1. “Sadly, that’s what we have to do with our government because our parents don’t know how to use a f**king democracy, so we have to.”

      Quote of the year.

      What a….

      /dons sunglasses

      Hogg.

      1. This kid is so angry at his liberal mommy who wanted a girl and had to settle for him.

        1. Goose stepping little ferret.

    2. Speaking of weird fetishes, do you guys remember when we used to rib Longorso for making love to a body pillow?

      1. Longtorso, Johnny? No, I don’t believe I have been around that long.

        1. I think the meme got started because he kept posting PUA links.

    3. “Our parents don’t know how to use a fucking democracy.”
      That is because we live in a Representative Republic, not a democracy, you fascist simpleton.

    1. What’s with the scarequotes around siege?

      1. You cannot call an assault a siege if there are no rams, catapults, trebuchets, etc. Don’t you idiots play Total War?

        1. Haven’t played it since the original Rome, like 20 years ago or whenever it came out. Want to try Total Warhammer though.

          1. You haven’t even played Medieval II? I can’t believe I post in the same comment section as you.

            1. I played the PS1 game, Medieval II.

              1. You’ve been exonerated, but one more fuck up and I’m calling you a fag.

                1. I’m going to indulge this weird little thing you are doing just this once to remind you that we are a fag. So I hope you know what you signed up for.

                  1. Yellow Tony’s not a fag. He’s pansexual, like everyone else from his dimension.

                    Geez, Past Me, is it too much to ask that you keep everyone else’s sexual preferences in mind when insulting them?

                  2. I know, and I’m disappointed. Foreign dimension me originates from a dimension where pansexuality is the norm. Not only does this dimension’s current me have a stolen quantum computer that has the shitposting power to destroy totality, but dimension’s current me sexuality is limited. A lot of work has to be done, naughty me.

                    1. Do you have any idea how much the idea of a 3-way with myself turns me on? Of course you do.

  17. Tony, Red Tony, and Yellow Tony form a band in response to a request in the comments on Soave’s “vegan beta male” article today.

    I play synth.

    1. Take your Tony by the hand
      And make him do a high highstand
      And take your Tony by the heel
      And do the next thing that you feel

      1. That’s my all time favorite Wang Chung Tony song.

    2. Fuck you this dimension’s future me. You already called bass. As the only one here to have crossed dimensions, I’m the best one qualified to Rick Wakeman the shit out of some synth.

        1. This is now my jam.

        2. This changed me.

    3. Tony! Toni! Ton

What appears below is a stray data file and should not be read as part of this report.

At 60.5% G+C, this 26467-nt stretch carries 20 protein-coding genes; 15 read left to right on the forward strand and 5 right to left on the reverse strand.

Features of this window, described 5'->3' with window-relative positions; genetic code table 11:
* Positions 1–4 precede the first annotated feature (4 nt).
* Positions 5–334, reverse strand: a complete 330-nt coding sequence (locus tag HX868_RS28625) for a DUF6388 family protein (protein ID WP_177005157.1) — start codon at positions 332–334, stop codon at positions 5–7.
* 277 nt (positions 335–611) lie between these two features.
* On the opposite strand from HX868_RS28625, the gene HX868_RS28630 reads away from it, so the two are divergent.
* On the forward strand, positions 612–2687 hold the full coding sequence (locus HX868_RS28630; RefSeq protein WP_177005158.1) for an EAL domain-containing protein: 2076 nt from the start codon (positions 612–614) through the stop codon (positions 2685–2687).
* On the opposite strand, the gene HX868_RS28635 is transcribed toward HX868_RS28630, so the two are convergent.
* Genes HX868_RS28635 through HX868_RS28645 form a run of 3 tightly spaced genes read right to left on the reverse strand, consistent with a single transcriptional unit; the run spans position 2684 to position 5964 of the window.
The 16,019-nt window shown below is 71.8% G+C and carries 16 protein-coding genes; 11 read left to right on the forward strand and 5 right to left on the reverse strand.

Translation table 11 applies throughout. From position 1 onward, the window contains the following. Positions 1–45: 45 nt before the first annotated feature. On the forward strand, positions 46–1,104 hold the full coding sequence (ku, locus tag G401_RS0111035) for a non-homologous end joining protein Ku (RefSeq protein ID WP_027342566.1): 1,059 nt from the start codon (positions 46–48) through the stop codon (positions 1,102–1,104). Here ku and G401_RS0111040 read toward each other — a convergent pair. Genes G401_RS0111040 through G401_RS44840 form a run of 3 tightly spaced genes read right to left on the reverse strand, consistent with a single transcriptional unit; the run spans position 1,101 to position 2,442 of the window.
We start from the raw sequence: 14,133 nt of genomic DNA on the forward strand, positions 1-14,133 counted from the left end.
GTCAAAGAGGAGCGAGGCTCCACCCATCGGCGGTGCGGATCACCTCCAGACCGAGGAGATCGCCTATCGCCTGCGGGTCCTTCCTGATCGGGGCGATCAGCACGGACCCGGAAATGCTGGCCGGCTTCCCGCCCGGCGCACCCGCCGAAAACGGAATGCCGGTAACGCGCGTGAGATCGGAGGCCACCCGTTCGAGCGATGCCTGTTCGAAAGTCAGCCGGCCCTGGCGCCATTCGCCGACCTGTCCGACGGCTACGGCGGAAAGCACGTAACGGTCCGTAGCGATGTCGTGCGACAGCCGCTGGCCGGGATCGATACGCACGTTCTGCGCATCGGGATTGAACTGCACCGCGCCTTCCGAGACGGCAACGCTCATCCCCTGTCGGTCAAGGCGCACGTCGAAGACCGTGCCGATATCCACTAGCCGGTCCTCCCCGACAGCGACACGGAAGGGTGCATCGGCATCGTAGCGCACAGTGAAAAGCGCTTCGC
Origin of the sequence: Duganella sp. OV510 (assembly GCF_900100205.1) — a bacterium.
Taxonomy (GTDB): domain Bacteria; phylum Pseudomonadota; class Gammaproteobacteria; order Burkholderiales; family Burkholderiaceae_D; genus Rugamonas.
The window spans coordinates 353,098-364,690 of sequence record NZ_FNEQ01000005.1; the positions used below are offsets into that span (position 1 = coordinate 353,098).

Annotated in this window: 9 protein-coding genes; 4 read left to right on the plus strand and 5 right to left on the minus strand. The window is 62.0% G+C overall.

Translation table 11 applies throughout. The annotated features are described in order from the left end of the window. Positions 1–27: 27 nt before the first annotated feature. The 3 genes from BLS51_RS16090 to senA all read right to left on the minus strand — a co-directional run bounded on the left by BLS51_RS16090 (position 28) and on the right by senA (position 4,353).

18. DISPATCHES FROM THE EDUCATION APOCALYPSE: “Who Are We to Judge?”
    “The Lottery” is a classic short story written by Shirley Jackson in 1948. It’s the tale of a rural, farming community in America of about three hundred residents. The town seems normal by all accounts as it prepares for a traditional, harvest-time event known as The Lottery.

    * * * * * * * *

    Then in the 1990s, something started to change dramatically in how her students responded to the sobering tale. Rather than being horrified by it, some claimed they were bored by it, while others thought the ending was “neat.”

    When Ms. Haugaard pressed them for more of their thoughts, she was appalled to discover that not one student in the class was willing to say the practice of human sacrifice was morally wrong!

    1. When I was in high school in the dark ages, I remember an English teacher handing out a one or two page story about a girl who was attacked while walking through the woods. In addition to the girl, other characters were the perpetrator, someone who didn’t warn the girl about the danger, someone who did warn her, and a couple others (perhaps a judge who let the perp out of jail, silent villagers, etc) I don’t remember (this was the dark ages). Well, at the end of the story you were supposed to pick out who was most at fault for the attack: the girl for ignoring the warning, the perpetrator, the person who didn’t warn her about the danger, etc. I was flabbergasted, even at 17, that I was among the only 3 or 4 in the class of 30 who thought the perpetrator was most at fault.

  19. “Reason meanwhile treats her like the libertarian hero she is.”

    You’ve been trolled, Commentariat. YOU HAVE BEEN TROLLED.

    1. Christian, you understand us.

    2. I gotta say, he is nipping at Robby’s heels like one of his Yorkies.

  20. Congress should pass a bill that repeals all taxes and sets the minimum wage to $50. I mean, if deficits don’t matter, then fuck it, go all in.

    1. “Go all in” was your moms nickname in college.

      1. Buttballing his roommates is how MP’s mom paid for his college.

        1. Jesus you’re an idiot. My roommates were broke.

          1. Because they were always paying to buttball your mom. Geez, MP, connect the dots.

    2. Drop piles of cash from aircraft at random locations.

      1. Better yet, drop a trillion dollar coin and watch 300 million people converging on the same square foot of real estate. Talk about hilarity ensuing.

      2. You just doxxed yourself, Mr. Krugman.

  21. Risch wasn’t the only unhappy lawmaker. Sen. Rand Paul, R-Ky., objected to the bill’s massive spending and the scant time lawmakers had to review it . . .